Meaningful Class Discussions: Putting it all together

Feb 15 / Ibtrove
Let's put together all that we have learned in the past two blog posts so we can confidently begin using classroom discussions in our IB classrooms.

Just as a reminder: We have talked about how to write effective questions and how to create an environment for meaningful discussions. Now let’s talk about the discussion guide and assessment pieces of a discussion.

In my post about creating a comfortable environment, I discussed how to prepare your room and I mentioned using a discussion guide. Your discussion guide should include:
Before: It is important students think before they talk. Depending on your text/topic, you may want to give an overarching question for students to think about or you might want to give them a blank space to jot down a question they have or a quotation they found important or unclear.

Discussion Questions: You have lots of different types of learners in your classroom, so make sure you write down the discussion questions for the day. Visual learners like to see the questions before they answer them and other learners may need to refer back to the original question before answering.

Reflection: Give students a place to reflect on their contribution to the discussion and what they learned during the discussion. This is not only good practice for the Learner Profile: reflection, but it helps them remember what happened during discussion, and create goals for their next discussion.

Rubric:
Assessing your students is important as long as your assessment is relevant and meaningful. With an effective assessment students take the discussion more seriously, invest in learning from their classmates, create goals with regard to oral language, and develop Learning Profile attributes: caring, communication, and risk-taking. Grade students as a group and individually. A group grade requires students work as a team -- your first few discussions will likely not lead to everyone discussing, but eventually by using a group assessment, this will get easier and by the third discussion you will start seeing more participation and deeper exploration of the text/topic.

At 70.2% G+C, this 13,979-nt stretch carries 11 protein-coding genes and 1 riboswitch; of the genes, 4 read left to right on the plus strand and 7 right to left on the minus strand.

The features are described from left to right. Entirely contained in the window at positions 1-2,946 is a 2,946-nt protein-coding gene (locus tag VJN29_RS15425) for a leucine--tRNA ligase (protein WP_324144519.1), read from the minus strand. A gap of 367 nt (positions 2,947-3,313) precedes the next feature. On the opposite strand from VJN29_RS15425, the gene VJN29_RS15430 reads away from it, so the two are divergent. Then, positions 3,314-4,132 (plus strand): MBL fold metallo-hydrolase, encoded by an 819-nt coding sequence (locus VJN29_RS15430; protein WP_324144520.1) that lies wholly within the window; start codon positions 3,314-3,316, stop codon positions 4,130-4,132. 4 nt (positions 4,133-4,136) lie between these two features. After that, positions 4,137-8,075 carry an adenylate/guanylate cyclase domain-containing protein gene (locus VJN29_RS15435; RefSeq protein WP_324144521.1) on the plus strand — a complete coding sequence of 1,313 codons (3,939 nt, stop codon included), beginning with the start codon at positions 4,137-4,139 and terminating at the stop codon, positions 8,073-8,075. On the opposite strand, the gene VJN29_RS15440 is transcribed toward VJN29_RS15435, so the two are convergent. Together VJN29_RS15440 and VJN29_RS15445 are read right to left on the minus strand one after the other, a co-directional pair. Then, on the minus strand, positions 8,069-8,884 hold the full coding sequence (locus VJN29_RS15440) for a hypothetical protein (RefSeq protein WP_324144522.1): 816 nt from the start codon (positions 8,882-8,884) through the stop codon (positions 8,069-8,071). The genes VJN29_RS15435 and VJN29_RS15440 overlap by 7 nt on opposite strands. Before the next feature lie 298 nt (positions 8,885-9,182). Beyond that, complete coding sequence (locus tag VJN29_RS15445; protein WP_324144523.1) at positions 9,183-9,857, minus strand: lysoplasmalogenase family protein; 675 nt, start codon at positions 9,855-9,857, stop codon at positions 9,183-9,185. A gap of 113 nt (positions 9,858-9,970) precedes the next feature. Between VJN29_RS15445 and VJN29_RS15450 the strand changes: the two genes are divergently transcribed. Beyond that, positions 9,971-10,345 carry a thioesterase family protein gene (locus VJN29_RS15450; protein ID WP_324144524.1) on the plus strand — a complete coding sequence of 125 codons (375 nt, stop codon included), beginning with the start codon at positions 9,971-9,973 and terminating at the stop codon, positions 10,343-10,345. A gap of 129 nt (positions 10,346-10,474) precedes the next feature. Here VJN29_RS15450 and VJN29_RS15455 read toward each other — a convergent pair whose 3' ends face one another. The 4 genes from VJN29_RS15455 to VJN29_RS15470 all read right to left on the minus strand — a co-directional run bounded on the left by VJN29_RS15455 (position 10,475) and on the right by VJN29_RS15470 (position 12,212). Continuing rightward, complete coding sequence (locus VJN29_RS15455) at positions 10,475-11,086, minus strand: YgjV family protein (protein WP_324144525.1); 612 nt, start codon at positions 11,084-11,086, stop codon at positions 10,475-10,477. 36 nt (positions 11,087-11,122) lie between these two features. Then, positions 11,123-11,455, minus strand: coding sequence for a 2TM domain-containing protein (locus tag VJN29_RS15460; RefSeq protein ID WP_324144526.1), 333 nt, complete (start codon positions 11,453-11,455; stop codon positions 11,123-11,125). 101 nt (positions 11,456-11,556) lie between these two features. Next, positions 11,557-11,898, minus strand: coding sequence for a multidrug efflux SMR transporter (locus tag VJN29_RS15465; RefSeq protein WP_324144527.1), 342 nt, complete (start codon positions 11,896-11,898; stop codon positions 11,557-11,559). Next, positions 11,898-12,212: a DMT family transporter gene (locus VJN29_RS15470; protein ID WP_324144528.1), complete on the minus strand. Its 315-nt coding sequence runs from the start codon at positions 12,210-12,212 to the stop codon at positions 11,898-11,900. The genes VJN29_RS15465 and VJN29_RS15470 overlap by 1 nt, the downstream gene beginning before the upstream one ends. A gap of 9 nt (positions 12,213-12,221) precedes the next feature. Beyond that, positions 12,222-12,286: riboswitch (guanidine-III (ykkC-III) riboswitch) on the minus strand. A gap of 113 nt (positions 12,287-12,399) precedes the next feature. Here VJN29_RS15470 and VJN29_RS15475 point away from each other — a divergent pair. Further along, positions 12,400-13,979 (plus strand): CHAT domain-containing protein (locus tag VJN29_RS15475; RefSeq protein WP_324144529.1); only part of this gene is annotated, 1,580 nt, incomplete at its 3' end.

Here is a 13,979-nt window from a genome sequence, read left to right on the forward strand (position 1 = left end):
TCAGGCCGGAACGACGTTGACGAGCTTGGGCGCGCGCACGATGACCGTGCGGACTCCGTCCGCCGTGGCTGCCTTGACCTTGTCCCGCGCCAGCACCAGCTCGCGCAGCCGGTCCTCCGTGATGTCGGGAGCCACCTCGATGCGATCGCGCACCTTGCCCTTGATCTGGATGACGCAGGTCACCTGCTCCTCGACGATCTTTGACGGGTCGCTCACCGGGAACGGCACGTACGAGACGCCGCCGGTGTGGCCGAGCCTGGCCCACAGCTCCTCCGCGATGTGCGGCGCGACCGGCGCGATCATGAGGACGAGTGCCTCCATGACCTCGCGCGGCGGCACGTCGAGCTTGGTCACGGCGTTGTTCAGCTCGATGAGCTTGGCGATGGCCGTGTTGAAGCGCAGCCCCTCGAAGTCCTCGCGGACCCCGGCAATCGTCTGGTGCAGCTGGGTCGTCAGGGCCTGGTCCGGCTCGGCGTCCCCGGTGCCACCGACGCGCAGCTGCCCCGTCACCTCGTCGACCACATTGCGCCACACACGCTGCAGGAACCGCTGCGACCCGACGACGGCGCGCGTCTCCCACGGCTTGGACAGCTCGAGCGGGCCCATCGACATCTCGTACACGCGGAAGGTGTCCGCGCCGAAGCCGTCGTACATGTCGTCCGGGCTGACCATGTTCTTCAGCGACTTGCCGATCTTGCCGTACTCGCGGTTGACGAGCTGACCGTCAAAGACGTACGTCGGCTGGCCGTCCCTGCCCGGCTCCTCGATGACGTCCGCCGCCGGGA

Here’s a sample of a discussion guide for Hamlet.

BEFORE: Think about Hamlet and write down any questions you have, or a quotation you really liked below.

QUESTIONS: Think about how you might answer the following questions verbally:
  • Is Hamlet pretending to be mad, or do you think he slips into madness at some point in the play
  • Does Hamlet really love Ophelia? Explain.
  • What is the role of Fortinbras in the play?

DURING: Make sure you remind students NOT to take notes. You can take notes for them so they can fully participate and not hide behind their notes.

REFLECTION: Please write one way you contributed to the discussion and two things you learned from you classmates today.

RUBRIC:
Think about what categories you want to focus on for your discussion guide. I have devoted the first two criteria to the criteria on the DP Literature IA. I then change up which Learner Profile I want to focus on, and finally I give a group grade. The group grade encourages students to cooperate and share their speaking time with each other.

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